cabbage patch kid

five-minute slaw

Someone once in middle school said that all Eastern European homes and Eastern Europeans that go with it, smell of cabbage. Typical middle school meanness. And because I was desperately trying to fit in, for the rest of my middle school career, I denied my love for this versatile vegerable. I stopped eating the fermented, crispy cabbage my grandmother would make, my mother’s cabbage pies sat untouched on the counter, and the famous Russian cabbage soup was forbidden fruit to me. I would push any trace of cabbage aside and make a face whenever I saw it.

But my love crispy leaves only grew stronger – like whenever you deny yourself something, you only wind up wanting it more. And as soon as I reached high school and no one cared what I ate, I tried to make up for lost years, by trying to incorporate cabbage into most of my meals. Cabbage filled sandwiches – tried ‘em. Cabbage leaves as a snack around the house – I looked like demented rabbit constantly munching on a piece. My mother could tell you a good story or two about my other odd food habits as a teenager, but suffice to say, she was not amused about it at the time.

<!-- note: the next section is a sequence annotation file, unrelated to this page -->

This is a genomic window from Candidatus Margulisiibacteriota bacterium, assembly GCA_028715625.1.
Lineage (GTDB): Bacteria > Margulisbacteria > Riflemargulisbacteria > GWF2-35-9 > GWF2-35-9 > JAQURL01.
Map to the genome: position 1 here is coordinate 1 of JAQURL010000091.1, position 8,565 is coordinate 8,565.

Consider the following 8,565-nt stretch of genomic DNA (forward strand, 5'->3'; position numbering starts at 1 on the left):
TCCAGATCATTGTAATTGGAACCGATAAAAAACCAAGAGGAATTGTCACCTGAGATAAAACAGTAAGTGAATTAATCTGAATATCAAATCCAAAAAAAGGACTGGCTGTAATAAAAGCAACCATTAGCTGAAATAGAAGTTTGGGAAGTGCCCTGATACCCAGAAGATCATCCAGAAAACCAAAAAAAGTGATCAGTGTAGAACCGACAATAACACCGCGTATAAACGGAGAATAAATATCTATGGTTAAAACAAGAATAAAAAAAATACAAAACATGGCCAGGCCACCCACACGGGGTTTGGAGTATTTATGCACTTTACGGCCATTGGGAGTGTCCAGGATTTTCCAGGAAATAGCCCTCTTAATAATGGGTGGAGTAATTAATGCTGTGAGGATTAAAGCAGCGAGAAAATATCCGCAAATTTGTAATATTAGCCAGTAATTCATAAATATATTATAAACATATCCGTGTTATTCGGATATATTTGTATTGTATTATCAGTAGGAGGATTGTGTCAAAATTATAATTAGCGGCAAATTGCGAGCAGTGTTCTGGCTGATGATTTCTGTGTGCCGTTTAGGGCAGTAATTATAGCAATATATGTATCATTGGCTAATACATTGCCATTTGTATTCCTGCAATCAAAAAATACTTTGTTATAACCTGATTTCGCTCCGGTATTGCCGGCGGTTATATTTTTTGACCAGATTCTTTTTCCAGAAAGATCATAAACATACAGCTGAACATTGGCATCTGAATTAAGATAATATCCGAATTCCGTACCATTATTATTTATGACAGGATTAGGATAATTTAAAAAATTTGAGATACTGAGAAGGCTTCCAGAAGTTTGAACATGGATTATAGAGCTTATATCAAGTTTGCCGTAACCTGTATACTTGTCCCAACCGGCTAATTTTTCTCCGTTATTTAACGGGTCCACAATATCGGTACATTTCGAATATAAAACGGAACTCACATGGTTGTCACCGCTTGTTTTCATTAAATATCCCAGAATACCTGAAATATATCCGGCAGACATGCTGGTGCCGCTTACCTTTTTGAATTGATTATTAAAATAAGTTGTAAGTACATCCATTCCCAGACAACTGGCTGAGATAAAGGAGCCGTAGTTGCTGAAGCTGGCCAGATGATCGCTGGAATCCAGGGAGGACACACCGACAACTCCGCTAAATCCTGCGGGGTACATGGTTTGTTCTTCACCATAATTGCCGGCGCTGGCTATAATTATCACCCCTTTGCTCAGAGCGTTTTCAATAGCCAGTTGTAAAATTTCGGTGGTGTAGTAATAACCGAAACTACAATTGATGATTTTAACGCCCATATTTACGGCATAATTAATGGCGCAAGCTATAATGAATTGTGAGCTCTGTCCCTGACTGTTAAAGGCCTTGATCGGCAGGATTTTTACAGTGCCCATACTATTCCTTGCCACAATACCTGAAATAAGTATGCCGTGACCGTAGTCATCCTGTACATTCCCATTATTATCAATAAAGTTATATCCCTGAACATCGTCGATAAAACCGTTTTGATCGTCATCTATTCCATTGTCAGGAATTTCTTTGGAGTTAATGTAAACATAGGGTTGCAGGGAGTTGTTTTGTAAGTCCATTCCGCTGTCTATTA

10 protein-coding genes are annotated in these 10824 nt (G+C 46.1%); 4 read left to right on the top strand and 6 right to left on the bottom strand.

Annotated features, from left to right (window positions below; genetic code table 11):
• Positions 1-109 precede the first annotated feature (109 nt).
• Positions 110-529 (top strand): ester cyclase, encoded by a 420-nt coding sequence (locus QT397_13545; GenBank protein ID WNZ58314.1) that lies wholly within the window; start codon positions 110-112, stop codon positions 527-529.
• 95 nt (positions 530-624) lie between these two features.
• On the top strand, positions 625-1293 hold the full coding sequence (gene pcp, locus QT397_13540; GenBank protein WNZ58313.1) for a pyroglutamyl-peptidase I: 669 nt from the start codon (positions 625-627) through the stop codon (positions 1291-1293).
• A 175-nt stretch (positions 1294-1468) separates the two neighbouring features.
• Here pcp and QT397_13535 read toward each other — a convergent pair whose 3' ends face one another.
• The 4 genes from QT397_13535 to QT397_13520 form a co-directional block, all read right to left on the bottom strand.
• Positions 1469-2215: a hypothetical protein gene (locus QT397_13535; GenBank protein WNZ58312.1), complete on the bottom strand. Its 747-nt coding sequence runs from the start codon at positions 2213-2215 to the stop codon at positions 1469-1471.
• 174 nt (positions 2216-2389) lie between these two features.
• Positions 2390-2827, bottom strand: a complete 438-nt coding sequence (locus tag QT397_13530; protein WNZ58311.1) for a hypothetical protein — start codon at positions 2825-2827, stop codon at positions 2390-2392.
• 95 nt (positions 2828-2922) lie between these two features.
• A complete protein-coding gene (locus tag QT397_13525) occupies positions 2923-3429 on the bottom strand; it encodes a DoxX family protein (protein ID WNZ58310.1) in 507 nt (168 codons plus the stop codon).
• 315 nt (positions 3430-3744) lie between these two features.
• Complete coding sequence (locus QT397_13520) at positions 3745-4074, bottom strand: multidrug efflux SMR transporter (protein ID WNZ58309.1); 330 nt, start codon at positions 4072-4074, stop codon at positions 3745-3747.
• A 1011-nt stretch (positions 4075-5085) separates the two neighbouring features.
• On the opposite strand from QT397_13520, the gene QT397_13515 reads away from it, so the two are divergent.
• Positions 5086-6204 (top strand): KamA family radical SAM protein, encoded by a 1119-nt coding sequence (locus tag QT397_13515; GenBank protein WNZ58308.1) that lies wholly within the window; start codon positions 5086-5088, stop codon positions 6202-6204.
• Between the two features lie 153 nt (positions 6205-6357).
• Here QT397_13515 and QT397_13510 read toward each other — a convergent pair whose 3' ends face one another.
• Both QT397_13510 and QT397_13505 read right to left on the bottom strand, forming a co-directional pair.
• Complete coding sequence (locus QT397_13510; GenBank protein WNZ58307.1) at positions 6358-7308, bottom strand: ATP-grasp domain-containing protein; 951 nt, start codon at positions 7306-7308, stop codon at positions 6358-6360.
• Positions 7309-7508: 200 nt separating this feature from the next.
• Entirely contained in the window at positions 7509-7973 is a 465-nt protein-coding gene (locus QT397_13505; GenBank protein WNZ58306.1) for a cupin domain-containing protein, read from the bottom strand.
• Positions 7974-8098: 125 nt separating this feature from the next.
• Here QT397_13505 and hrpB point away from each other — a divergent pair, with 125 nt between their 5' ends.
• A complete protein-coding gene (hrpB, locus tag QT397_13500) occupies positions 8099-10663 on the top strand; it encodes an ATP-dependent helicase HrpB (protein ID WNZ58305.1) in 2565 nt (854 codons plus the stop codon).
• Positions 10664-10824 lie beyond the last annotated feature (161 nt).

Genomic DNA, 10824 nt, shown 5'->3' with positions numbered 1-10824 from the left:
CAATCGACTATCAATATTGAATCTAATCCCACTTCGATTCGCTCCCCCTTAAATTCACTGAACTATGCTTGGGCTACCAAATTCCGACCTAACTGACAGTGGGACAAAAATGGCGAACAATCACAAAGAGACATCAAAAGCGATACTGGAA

five-minute slaw

And still with all the various ways you can make cabbage (and I’ll have to dig up that cabbage pie recipe because it’s surprisingly good and filling) my favorite way is to have it raw, almost au naturel, lightly dressed with lemon or lime with as few accompanying ingredients as possible. Simply put – this is a lazy man’s (or woman’s) salad, or a salad for people on the go, or trying to eat super-healthy. Whatever your reason, it’s quick and tasty and healthy. Think of cabbage as a vitamin-laden, crunchier iceberg lettuce and give it a try.

1/3 napa cabbage, chopped in slivers
corn from 2 ears of corn, corn granules cut off
zest of 1 lime
1 tbsp sesame seeds
juice of 1 lime
1 tbs toasted sesame oil
Salt and pepper to taste

Mix the cabbage, corn, zest and sesame seeds and then toss with the lime juice and the toasted sesame oil.

Unlike most slaws – this salad actually keeps well and if you have leftovers, you can always use them later as a bed for a poached or fried egg for a breakfast. Alternatively, you can sautee the remaining salad and use it as a side dish for lunch or dinner. Either way, it’s versatile enough to be consumed over a few days.

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